By Hillel Aron
By Joseph Tsidulko
By Patrick Range McDonald
By David Futch
By Hillel Aron
By Dennis Romero
By Jill Stewart
By Dennis Romero
Update: Jeremy Marks made it home on Dec. 23. Photo of him reuniting with his mom is here.
On Dec. 2, Jeremy Marks, a Verdugo Hills High Schoolspecial education student, was offered a new plea offer by the L.A. County District Attorney: If he pled guilty to charges of obstructing an officer, resisting arrest, criminal threats and "attempted lynching," he'd serve only 32 months in prison.
That actually was an improvement from the previous offer made to the young, black high schooler — seven years in prison.
The D.A. then handed Angela Berry-Jacoby, Mark's lawyer, a stack of 130 documents, and the message within those thick files was clear: She says District Attorney Steve Cooley's prosecution team plans to try to discredit Marks, and several other Verdugo Hills High School students on the witness stand, by dragging out misbehavior incidents from their school records over the years.
Marks, 18, has been sitting in Peter Pitchess Detention Center, a tough adult jail, since May 10. Bail was set at $155,000, which his working-class parents can't pay to free their son for Christmas. His mother is a part-time clerk at a city swimming pool, his father is a lab tech.
The first thing to understand is that Jeremy Marks touched no one during his "attempted lynching" of LAUSD campus police officer Erin Robles.
The second is that Marks' weapon was the camera in his cell phone.
The third is that Officer Robles' own actions helped turn an exceedingly minor wrongdoing — a student smoking at a bus stop — into a state prison case.
The altercation that has ruined Marks' life occurred in early May at a Metro bus stop on a city street a few blocks from Verdugo Hills High School as about 30 kids were waiting to board a bus.
Witness accounts say campus police officer Robles challenged an unnamed 15-year-old for allegedly smoking — it's unclear whether he was smoking or just holding what has been variously reported to be a cigar, cigarette or joint.
When the 15-year-old resisted, Robles grabbed and shoved him, according to eyewitnesses.
In Robles' sworn statement, she says she pulled the resisting boy to the ground as other students shouted "Fuck you!" and Marks called out the name of the gang Piru Bloods.
Robles testified that the minor who allegedly was smoking "is screaming, 'Hit me, fucking bitch, hit me, you stupid bitch, hit me, you dyke!'" When that boy turned his body and possibly elbowed her, Robles says, "That is when I did strike him," with her expanded baton, "about three times in the left leg."
She further stated that she sprayed him with pepper spray. The kid then hit her hand, she dropped her pepper spray can, and another student grabbed it off the ground.
Students and Berry-Jacobs allege to L.A. Weekly that Robles then slammed the student’s head against the bus window — a violation of numerous police policies. After that, several stunned students got out their cell phone cameras to record what was unfolding.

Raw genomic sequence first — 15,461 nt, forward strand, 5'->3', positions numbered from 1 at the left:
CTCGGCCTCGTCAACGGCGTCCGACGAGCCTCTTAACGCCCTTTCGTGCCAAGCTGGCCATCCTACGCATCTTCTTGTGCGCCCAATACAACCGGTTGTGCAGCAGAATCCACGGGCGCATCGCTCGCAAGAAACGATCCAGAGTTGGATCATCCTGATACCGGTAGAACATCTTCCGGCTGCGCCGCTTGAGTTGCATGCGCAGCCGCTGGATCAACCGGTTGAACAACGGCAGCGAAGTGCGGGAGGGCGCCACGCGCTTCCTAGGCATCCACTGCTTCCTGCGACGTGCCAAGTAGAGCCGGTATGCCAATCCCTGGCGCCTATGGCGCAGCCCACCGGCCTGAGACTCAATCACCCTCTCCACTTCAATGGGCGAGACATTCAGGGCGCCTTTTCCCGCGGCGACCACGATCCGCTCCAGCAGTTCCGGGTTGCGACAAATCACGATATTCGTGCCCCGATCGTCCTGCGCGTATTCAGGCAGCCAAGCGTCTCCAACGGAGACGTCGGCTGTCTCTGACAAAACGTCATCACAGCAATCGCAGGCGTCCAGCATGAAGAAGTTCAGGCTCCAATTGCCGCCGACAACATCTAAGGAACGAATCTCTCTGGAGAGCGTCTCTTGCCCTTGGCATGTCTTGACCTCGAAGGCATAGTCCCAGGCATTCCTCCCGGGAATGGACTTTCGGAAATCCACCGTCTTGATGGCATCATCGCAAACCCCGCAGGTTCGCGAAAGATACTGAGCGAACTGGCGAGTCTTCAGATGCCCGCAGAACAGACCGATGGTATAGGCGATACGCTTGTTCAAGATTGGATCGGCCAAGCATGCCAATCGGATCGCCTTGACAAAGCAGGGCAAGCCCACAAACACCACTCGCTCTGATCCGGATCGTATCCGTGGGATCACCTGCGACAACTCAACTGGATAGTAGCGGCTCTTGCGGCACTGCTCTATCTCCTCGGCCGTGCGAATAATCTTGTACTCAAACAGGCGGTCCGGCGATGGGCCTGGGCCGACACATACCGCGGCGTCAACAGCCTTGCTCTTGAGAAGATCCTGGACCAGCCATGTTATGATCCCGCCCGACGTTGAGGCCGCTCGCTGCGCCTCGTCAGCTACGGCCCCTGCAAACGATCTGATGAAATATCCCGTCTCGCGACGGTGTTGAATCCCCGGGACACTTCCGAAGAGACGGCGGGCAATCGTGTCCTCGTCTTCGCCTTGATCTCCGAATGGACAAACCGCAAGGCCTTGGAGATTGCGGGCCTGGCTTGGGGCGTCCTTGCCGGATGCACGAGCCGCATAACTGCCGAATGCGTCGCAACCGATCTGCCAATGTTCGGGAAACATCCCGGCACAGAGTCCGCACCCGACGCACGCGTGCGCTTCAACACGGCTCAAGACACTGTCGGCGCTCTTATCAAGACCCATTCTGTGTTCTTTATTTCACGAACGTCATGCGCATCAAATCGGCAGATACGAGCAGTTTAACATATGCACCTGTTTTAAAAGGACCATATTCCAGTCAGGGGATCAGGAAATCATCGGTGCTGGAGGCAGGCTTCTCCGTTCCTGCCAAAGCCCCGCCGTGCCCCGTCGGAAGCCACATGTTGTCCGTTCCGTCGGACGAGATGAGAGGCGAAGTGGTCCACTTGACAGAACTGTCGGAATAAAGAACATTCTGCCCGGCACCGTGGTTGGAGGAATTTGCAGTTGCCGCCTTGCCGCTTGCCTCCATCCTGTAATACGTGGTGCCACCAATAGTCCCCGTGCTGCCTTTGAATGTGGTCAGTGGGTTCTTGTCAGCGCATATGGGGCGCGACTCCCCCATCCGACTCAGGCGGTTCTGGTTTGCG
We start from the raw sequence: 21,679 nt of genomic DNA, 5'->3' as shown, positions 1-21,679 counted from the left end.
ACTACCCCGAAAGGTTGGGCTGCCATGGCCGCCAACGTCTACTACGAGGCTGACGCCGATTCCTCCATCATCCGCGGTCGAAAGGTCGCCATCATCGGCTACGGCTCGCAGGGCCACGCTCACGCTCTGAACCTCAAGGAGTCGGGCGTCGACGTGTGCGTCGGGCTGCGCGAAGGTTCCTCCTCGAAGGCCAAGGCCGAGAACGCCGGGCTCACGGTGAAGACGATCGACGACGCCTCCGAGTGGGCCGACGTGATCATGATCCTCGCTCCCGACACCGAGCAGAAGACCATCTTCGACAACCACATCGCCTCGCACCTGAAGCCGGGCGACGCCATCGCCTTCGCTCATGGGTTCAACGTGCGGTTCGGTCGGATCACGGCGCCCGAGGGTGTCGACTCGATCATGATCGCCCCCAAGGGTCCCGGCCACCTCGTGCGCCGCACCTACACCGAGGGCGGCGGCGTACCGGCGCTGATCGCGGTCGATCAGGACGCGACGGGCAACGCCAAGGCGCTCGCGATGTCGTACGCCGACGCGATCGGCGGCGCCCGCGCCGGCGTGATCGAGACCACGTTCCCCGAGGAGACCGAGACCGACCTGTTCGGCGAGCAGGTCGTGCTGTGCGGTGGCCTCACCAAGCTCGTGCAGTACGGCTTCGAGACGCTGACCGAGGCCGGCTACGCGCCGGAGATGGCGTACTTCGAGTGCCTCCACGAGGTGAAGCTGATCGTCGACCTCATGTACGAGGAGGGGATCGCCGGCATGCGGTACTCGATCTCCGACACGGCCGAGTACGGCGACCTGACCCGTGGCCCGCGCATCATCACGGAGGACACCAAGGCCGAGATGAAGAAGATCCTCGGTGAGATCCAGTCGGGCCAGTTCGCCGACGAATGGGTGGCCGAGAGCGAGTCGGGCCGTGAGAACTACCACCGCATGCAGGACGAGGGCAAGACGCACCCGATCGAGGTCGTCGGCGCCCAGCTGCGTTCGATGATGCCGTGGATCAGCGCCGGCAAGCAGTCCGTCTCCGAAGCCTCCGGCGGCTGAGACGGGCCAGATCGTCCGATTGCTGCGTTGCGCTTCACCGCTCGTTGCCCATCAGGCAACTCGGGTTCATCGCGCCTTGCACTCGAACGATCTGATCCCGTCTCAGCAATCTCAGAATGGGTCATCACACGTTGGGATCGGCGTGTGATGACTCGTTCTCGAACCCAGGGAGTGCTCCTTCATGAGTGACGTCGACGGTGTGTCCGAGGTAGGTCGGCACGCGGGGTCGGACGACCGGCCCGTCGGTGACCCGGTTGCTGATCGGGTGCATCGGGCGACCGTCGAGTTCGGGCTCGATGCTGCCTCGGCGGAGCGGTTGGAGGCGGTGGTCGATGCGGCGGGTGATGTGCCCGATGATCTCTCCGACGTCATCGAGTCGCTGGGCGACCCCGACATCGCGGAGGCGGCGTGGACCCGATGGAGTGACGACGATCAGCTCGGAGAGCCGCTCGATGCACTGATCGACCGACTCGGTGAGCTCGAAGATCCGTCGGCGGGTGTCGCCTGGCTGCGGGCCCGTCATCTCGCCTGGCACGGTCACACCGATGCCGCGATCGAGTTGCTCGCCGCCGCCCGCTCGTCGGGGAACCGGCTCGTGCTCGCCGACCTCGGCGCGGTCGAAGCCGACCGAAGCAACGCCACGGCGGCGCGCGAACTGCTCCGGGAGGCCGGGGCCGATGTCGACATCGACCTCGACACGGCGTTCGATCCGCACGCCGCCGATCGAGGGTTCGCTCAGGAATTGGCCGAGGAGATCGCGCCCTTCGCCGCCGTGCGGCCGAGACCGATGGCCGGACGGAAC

Robles struck the 15-year-old's head on the window so hard, eyewitnesses tell the Weekly, that the window was forced out of its rubberized casement and broken.
Robles has changed her story in documents obtained by the Weekly, as she describes which student allegedly called out, "Kick her ass!" — the phrase at the heart of Cooley's case against Marks, and the basis of the “attempted lynching” charge against him.
But student videos of Marks doing his own cell phone taping tell a different story.
Two YouTube videos show Marks in a grayish shirt, getting out his cell phone as he stands in the background of the scene near a student in a white shirt.
Marks tapes the final minutes of the MTA bus stop altercation as several students — not including Marks — loudly and repeatedly taunt Robles.
The videos appear to show that Robles had little ability or training to handle razzing from angry high schoolers. She holds the 15-year-old against the MTA bus as he repeatedly tries to slap and push her hands off, and she never appears to have him fully under control.
She turns several times to look behind her at rowdy students, several feet away on a low wall, who jump around and cheer for the student Robles is grasping.
The videos show the loudest and angriest student in a black shirt and sweatpants rushing a few feet toward Robles more than once, and another student in a striped shirt moving toward her — but not Jeremy Marks.
In the videos, Marks, in his grayish shirt, can be seen speaking once. He never joins the extended taunting or picks anything up off the ground.
Testifying at a preliminary hearing over the summer, Robles acknowledges she doesn’t know who grabbed for her fallen pepper spray, or even why fellow Officer Gilbert Rea decided to pin it on Marks in the incident report submitted by campus police, which Robles did not write.
Her preliminary hearing testimony also reveals the chaos during which Robles now claims she is certain it was Marks — who student videos show standing out of her line of sight most of the time — who yelled, "Kick her ass."